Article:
Spiritual life in Sri Vidya properly begins with a formal initiation by a competent sri-vidya-guru and it most often consists of a simple or complex ritual, or a series of rituals, in which the seminal and most potent mantras of a particular tradition are secretly given by the teacher to his/her student within a continuous lineage of transmission (guru-sishya-parampara) through at least three generations of teachers forming a legitimate tradition (sampradaya). In my case it was Sri Amrita Guruji (1934 – 2015), the former nuclear scientist who, mainly in the 1980s and 1990s, had built now quite well-known temple complex called Devipuram. The founder himself defined it as a “global resource for goddess worship”, housing a few unique temples (Kamakhya Pitham, Sivalaya, Dakshavati, Ganapati and Dattatreya shrines) with the central one in the form of Sri Meru Cakra – Sri Meru Nilayam – and it is the biggest of this kind in the world with Sri Sri Sri Sahasrakshi Rajarajesvari Lalita Devi situated on top of it, in the jungle near the city of Visakhapatnam, or Vizag, in Southeast India. The initiation was preceded by a beautiful dream I had about Devipuram although I had never been there, only seen pictures of it. It probably qualifies for an initiatory dream and it did feel like a full, although an informal initiation, which is essentially a rebirth into a new life of goodness and spirituality by the help of the svaguru, our own guru as the caring “midwife”. That was probably the reason why I felt I should have been patient and that a “real” initiation was only a question of time.
The formal initiation finally happened through a phone conversation in 2013. It is quite an unusual way to do it, but it was definitely practical. Sri Amrita first gave me guru, ganapati, bala and pancadasi-mantra-diksha and then instructed me on how to use the mantras in my personal practice. The instructions were straightforward and simple: “Do ganapati-tarpana for 44 days in a row to remove all the obstacles to your sadhana and then do sri-cakra-puja in the form that you know and love as much as you can and to the best of your abilities, adding power to it as you go. If you have any questions, I am here to guide you.” And I did it; I am still doing it. And the most natural thing was to integrate all that with my on-going daily Yoga practice that was already heavily influenced and informed by sri-vidya. The mantras are the entrance to and the very life of sri-vidyopasana. Ganapati-mantra, in particular, is a prerequisite for starting the practice of sri-vidya in most, if not all traditions, as well as bala-mantra that empowers many other mantras and is the very strength of Sri Lalita Devi. And finally, pancadasi, or sri-vidya-panca-dasakshari-mula-mantra is the most potent mantra in which all the esoteric and transformative secrets of sri-vidya are condensed in the form of monosyllabic seed mantras, or bija-mantras, structured into three “peaks”, or kutas, suggesting all the triads in which Sri Devi manifests Herself as the visible universe, as we ourselves in our embodied existence, and simultaneously suggesting the fourth, invisible and transcendent dimension going beyond the immanent manifestation that is the final goal of the practice. I was already familiar with all the mantras and all the practices Sri Amrita gave me and his personal message to me was basically the same as the message in his mail footer at the time:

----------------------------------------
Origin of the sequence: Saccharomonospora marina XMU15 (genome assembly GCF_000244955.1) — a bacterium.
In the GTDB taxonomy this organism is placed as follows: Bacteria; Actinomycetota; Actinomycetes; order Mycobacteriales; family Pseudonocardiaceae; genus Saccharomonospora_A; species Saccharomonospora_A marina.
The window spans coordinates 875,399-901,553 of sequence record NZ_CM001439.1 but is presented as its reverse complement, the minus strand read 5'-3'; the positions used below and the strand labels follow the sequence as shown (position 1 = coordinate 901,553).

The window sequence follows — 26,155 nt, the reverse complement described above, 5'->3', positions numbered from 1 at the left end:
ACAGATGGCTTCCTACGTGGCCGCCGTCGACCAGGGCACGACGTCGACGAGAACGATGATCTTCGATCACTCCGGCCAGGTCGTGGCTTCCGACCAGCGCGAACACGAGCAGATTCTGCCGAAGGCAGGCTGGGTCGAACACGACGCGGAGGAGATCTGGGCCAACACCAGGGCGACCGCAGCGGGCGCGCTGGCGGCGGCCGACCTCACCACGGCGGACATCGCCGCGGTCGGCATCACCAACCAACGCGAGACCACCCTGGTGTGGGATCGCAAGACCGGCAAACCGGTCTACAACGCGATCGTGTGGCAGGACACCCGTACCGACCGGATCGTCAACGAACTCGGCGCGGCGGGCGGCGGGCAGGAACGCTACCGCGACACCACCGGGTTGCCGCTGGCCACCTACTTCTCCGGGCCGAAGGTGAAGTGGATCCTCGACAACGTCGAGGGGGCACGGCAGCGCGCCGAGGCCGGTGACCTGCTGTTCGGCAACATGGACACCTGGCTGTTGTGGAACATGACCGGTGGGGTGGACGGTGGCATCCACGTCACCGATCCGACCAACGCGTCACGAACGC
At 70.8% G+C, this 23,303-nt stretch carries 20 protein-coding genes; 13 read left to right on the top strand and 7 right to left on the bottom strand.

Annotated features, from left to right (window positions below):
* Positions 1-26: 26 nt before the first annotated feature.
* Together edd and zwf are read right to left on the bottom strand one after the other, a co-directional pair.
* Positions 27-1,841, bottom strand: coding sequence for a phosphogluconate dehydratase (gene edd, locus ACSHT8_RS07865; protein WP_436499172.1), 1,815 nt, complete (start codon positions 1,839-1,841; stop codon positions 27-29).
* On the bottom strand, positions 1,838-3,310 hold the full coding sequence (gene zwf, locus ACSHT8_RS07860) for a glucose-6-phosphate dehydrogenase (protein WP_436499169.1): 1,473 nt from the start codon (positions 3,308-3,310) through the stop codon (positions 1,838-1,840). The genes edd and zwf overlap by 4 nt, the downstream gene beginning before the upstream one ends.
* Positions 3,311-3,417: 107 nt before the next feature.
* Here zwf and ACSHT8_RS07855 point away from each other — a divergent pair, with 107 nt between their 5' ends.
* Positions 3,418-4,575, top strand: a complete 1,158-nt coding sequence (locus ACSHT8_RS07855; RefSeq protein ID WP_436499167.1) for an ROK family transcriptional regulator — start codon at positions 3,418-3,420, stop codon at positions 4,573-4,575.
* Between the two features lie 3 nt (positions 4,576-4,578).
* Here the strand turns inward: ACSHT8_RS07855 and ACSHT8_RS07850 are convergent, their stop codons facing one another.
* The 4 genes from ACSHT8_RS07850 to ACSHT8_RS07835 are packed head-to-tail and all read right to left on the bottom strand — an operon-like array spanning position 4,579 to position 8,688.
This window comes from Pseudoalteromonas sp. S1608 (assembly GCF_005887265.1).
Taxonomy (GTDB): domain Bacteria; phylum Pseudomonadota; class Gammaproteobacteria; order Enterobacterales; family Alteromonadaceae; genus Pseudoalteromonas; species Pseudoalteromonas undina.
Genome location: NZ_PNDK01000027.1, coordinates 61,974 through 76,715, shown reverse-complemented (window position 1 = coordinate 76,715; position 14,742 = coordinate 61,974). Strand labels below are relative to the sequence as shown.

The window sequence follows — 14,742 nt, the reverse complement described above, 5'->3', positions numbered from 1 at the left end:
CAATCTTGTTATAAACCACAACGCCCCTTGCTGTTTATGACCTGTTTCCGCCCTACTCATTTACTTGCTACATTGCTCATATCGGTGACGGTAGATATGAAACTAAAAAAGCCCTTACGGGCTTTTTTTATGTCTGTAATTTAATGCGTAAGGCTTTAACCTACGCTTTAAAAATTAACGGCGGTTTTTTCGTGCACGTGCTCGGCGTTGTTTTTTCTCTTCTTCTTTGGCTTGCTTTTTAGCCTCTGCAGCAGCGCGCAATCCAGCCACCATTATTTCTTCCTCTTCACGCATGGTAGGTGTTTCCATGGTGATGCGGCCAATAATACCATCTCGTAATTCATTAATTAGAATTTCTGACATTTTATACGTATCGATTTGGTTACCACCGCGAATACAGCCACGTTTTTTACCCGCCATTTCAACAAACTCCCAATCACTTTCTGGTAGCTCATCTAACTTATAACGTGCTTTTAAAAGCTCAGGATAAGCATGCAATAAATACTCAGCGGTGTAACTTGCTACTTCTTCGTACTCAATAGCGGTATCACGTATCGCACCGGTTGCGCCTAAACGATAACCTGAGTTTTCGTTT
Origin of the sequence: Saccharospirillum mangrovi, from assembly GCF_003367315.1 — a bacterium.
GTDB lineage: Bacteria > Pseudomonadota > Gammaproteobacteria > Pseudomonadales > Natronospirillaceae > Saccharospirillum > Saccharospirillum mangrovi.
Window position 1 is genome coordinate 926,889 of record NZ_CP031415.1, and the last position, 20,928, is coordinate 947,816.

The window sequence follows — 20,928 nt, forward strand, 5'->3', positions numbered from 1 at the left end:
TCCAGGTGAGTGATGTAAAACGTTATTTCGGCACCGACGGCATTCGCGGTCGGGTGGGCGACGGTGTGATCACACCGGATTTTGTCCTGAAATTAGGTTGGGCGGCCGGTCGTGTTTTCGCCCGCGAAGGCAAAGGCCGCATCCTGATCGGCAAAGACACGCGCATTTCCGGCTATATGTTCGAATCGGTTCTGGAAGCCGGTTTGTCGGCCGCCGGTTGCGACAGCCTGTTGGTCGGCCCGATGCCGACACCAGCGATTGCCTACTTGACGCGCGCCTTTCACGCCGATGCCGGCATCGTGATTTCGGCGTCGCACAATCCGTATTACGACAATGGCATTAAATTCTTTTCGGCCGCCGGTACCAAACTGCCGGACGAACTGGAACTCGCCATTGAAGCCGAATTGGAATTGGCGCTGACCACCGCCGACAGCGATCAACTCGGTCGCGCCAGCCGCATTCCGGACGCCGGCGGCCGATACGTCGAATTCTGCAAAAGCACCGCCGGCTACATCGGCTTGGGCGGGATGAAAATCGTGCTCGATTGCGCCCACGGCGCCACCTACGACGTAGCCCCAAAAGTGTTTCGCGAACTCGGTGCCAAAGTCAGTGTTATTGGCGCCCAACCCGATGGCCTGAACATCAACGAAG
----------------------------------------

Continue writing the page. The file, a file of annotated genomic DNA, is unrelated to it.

“Magic is everywhere around you, even in the most usual, most ordinary situations.
Your lesson is to understand this magic and to help other people to use it, too.
You are a magician.”
This magic Sri Amrita was talking about is essentially the working knowledge of Tantra, which is mainly missing, is complicated or is not readily available in the living traditions, or is mostly diluted, compromised or perverted in the so called Neo-tantric movements. So, an important part of Guruji’s work was to clarify what Tantra actually is and then to delineate, as clearly as possible, the Tantrika practices of Sri Vidya that should be given to all people who are genuinely interested in learning and applying them. Guruji’s surviving wife, Sri Annapurnamba, or Guruji Amma, and their three daughters, Anantalakshmi, Radha and Rama, as well as other devoted students of Guruji, are continuing the great legacy of their visionary guru in the vibrant Devipuram. Many others are spreading the message all around the world.
Sri Amritananda’s main teacher was Sri Svaprakashananda Tirtha Avadhuta, the charismatic Guru Garu of Anakapalli, India, and his main teacher was Sri Kalyanananda Bharati Maharaj, the founder of the temple Bhadrakali Pitham in Haridwar, India, all adepts in Sri Vidya Sakta Tantra and other forms of Hindu spirituality. More about Sri Amrita, Sri Vidya, Devipuram and the context of all that Guruji brought forth can be learnt from his biography The Goddess and the Guru written by Michael M. Bowden (and published in 2017) and his selected writings Gifts from the Goddess edited by Michael M. Bowden (Published in 2019).